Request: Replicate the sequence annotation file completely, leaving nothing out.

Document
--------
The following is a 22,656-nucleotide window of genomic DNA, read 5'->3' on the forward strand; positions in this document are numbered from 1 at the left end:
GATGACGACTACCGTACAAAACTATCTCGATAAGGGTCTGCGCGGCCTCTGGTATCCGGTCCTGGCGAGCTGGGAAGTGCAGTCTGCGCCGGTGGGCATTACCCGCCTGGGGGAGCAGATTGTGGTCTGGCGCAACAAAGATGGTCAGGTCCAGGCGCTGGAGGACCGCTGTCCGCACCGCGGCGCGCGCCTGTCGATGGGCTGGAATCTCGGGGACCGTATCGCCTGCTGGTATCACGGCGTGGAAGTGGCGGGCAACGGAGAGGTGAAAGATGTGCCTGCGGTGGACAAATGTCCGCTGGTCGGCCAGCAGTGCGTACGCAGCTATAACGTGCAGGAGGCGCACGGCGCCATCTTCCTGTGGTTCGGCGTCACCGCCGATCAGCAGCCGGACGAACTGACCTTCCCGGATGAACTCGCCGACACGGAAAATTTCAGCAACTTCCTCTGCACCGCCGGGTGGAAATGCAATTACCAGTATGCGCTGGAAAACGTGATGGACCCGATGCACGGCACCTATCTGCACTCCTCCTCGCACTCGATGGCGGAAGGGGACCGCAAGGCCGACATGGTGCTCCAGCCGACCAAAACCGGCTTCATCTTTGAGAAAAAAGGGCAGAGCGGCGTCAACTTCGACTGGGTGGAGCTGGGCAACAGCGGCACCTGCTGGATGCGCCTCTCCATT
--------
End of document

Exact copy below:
The following is a 22,656-nucleotide window of genomic DNA, read 5'->3' on the forward strand; positions in this document are numbered from 1 at the left end:
GATGACGACTACCGTACAAAACTATCTCGATAAGGGTCTGCGCGGCCTCTGGTATCCGGTCCTGGCGAGCTGGGAAGTGCAGTCTGCGCCGGTGGGCATTACCCGCCTGGGGGAGCAGATTGTGGTCTGGCGCAACAAAGATGGTCAGGTCCAGGCGCTGGAGGACCGCTGTCCGCACCGCGGCGCGCGCCTGTCGATGGGCTGGAATCTCGGGGACCGTATCGCCTGCTGGTATCACGGCGTGGAAGTGGCGGGCAACGGAGAGGTGAAAGATGTGCCTGCGGTGGACAAATGTCCGCTGGTCGGCCAGCAGTGCGTACGCAGCTATAACGTGCAGGAGGCGCACGGCGCCATCTTCCTGTGGTTCGGCGTCACCGCCGATCAGCAGCCGGACGAACTGACCTTCCCGGATGAACTCGCCGACACGGAAAATTTCAGCAACTTCCTCTGCACCGCCGGGTGGAAATGCAATTACCAGTATGCGCTGGAAAACGTGATGGACCCGATGCACGGCACCTATCTGCACTCCTCCTCGCACTCGATGGCGGAAGGGGACCGCAAGGCCGACATGGTGCTCCAGCCGACCAAAACCGGCTTCATCTTTGAGAAAAAAGGGCAGAGCGGCGTCAACTTCGACTGGGTGGAGCTGGGCAACAGCGGCACCTGCTGGATGCGCCTCTCCATT